Listen to or download the podcast above or subscribe to "The Power Vertical Podcast" on iTunes.

The Pros And Cons Of Propaganda

Propaganda works. But only for awhile.

Propaganda works. Or at least it's working for the time being.

In concluding his speech to a joint session of parliament this week, Vladimir Putin claimed that 92 percent of Russians favored the annexation of Crimea.

The number was inflated, but not by much, according to Lev Gudkov, director of the independent Levada Center, Russia's most respected pollster. In a recent interview with Gazeta.ru, Gudkov said his data show that nearly 80 percent of Russians consider Crimea to be part of Russia.

In recent weeks, Westerners have looked on with derision at the over-the-top and clearly inaccurate way the Russian state-controlled media have depicted events in Ukraine: a coup by neo-Nazis that has unleashed a wave of anti-Semitism and reprisals against Russian-speakers, sparking a humanitarian crisis and a surge of refugees escaping the chaos.

Who would believe this stuff, right? I mean, the facts on the ground so obviously run counter to the distorted and outright false picture Kremlin spin masters have so carefully painted.

Well, apparently somebody does.

According to Gudkov, between November 2013, when mass demonstrations in Kyiv started, until late February, when President Viktor Yanukovych was deposed, a clear majority of Russians thought what was happening in Ukraine was an internal affair and Russia should not interfere.

Now, in addition to the 79 percent who view Crimea as part of Russia, some 58 percent favor the deployment of Russian troops

"The campaign that began in the last week of February -- which was unusual in its intensity and aggressive tone -- has drastically changed the public mood," Gudkov said. "The propaganda has stunned people. The public is now in an agitated state with all of their imperial complexes awakened."

So game over, right? Putin's got his mojo back and he's got his people behind him. It's 2007 all over again.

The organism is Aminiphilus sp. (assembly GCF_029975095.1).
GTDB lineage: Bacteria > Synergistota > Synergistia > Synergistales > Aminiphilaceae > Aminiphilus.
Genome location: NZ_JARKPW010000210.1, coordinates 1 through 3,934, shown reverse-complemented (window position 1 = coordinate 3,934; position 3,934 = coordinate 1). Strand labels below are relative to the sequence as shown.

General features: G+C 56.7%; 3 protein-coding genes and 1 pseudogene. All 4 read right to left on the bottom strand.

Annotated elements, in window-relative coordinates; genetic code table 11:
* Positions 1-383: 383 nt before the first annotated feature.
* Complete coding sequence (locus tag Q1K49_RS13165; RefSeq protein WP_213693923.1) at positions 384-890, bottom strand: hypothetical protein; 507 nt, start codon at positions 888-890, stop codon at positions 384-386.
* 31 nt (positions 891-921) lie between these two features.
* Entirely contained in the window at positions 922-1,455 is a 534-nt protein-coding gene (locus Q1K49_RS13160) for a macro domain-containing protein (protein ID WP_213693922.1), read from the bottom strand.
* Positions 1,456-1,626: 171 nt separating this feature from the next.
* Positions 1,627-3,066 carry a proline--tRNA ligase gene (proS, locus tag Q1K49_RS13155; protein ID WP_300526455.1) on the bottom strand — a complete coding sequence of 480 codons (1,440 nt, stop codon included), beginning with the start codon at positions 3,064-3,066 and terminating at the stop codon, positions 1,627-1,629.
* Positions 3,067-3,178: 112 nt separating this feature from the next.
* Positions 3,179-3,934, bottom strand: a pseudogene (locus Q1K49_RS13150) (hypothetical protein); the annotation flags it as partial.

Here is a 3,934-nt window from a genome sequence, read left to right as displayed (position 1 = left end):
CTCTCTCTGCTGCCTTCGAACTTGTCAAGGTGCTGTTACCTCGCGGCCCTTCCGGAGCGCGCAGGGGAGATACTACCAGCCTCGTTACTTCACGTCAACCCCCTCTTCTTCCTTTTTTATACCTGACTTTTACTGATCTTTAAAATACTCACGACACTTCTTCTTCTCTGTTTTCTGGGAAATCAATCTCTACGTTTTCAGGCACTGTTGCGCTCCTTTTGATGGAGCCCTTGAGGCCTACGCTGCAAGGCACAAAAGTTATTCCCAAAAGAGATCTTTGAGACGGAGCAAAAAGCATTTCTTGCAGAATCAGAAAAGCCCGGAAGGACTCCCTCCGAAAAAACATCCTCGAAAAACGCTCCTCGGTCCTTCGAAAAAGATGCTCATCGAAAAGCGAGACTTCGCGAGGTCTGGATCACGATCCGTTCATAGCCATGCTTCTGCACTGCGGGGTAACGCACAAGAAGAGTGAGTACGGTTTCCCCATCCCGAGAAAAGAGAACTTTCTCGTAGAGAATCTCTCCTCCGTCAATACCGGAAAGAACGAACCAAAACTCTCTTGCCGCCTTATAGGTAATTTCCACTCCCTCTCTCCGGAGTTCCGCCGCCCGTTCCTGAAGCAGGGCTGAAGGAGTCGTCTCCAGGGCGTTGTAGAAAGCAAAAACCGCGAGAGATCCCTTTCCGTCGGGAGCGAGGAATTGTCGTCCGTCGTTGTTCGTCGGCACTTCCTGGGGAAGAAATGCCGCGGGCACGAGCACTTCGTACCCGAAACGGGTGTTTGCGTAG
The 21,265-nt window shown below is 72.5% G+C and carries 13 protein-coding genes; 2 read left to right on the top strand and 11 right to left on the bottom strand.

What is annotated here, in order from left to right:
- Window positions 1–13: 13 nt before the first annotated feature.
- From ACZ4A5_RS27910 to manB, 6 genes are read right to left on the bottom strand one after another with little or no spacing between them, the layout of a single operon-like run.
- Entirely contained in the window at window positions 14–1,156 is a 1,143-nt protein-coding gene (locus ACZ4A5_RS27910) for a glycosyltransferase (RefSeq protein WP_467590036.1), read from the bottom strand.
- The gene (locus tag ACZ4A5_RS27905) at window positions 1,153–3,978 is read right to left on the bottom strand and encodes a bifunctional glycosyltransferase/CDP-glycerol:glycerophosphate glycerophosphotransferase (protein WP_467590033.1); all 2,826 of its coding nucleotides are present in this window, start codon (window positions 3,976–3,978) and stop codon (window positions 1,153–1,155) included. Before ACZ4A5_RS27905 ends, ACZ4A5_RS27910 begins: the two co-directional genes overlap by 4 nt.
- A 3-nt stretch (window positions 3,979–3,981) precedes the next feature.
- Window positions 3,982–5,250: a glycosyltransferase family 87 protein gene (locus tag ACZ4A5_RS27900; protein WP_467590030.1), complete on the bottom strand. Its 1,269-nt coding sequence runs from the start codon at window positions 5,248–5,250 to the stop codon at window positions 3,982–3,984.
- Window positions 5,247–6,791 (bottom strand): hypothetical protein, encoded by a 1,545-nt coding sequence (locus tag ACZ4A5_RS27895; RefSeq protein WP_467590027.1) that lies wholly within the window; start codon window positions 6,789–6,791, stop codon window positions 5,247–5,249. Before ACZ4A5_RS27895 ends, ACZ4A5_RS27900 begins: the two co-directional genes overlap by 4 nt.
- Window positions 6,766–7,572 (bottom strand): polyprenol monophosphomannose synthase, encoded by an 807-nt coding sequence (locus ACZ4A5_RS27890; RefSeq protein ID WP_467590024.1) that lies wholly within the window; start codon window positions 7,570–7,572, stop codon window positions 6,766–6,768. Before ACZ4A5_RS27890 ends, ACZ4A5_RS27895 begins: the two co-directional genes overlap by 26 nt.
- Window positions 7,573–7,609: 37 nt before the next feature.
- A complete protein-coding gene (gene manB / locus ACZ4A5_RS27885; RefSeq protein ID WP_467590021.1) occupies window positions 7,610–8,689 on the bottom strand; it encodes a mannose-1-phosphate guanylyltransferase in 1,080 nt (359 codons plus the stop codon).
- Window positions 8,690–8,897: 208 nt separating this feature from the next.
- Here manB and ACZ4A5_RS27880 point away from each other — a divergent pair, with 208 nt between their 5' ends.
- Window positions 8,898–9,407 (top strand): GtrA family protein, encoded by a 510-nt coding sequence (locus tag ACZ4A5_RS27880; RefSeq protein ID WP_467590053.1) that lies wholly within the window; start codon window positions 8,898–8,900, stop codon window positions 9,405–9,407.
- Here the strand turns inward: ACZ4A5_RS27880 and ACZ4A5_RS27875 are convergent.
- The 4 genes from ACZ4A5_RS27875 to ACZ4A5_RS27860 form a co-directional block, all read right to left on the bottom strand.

Well, not so fast. The propaganda may be working wonders for the Kremlin now. But according to Gudkov, it will likely prove ephemeral -- and eventually cause a backlash. "After a while, the effect will wear off and a pensive state will set in," he said.

And after the pensiveness, comes the backlash. And the reason for this, Gudkov said, can be found in the very nature of propaganda itself. "Propaganda's effectiveness is directly linked to the subject. It is very difficult to convince people that the authorities consist of competent and decent people.  But it is easy to convince them that Americans torture adopted Russian children because this cannot be verified," he said. 

"Basically, propaganda destroys alternative understanding. It may not quite convince people, but it imposes on them the cynical view that everyone is a bastard, politics is a squabble between interest groups, and nobody should be believed."

And it is here, he added, that the Kremlin may end up being a victim of its own success.

"The Kremlin spin doctors and manipulators do not understand that after a while this will turn against the Russian authorities themselves because imposing such a view of social processes in a country dominated by a paternalist state mind-set cannot but lead to increasingly negative attitudes toward the authorities themselves" he said. 

"This should end with clear analogies or the association of the current Russian authorities with the Yanukovych regime."

Gudkov is not alone in predicting that what looks like a stunning victory for Team Putin will soon turn into an albatross.

Writing in "Nezavisimaya gazeta," Aleksei Malashenko of the Moscow Carnegie Center says Putin has changed the game both in his relations with the elite and with society -- and dangers loom on both fronts.

"The president has to know that even in the ruling class many people are 'perplexed' by his Crimean action, and this is contributing to irritation with the leader," Malashenko writes.

He'll still be president for a very long time. But he’ll no longer have a iron-clad rear. As an ex-security service officer, he surely has to sense this. And keeping nationalist intensity at its height for any length of time is very difficult. People will soon be distracted by things like inflation and other issues from which their attention has been temporarily averted."

And how will Putin react when this happens?

In a recent interview with "Nezavisimaya gazeta," political analyst Nikolai Petrov had a chilling prognosis. "There will follow a surge in Putin’s popularity and a consolidation of the legitimacy of the regime. But this surge will be very brief," Petrov said.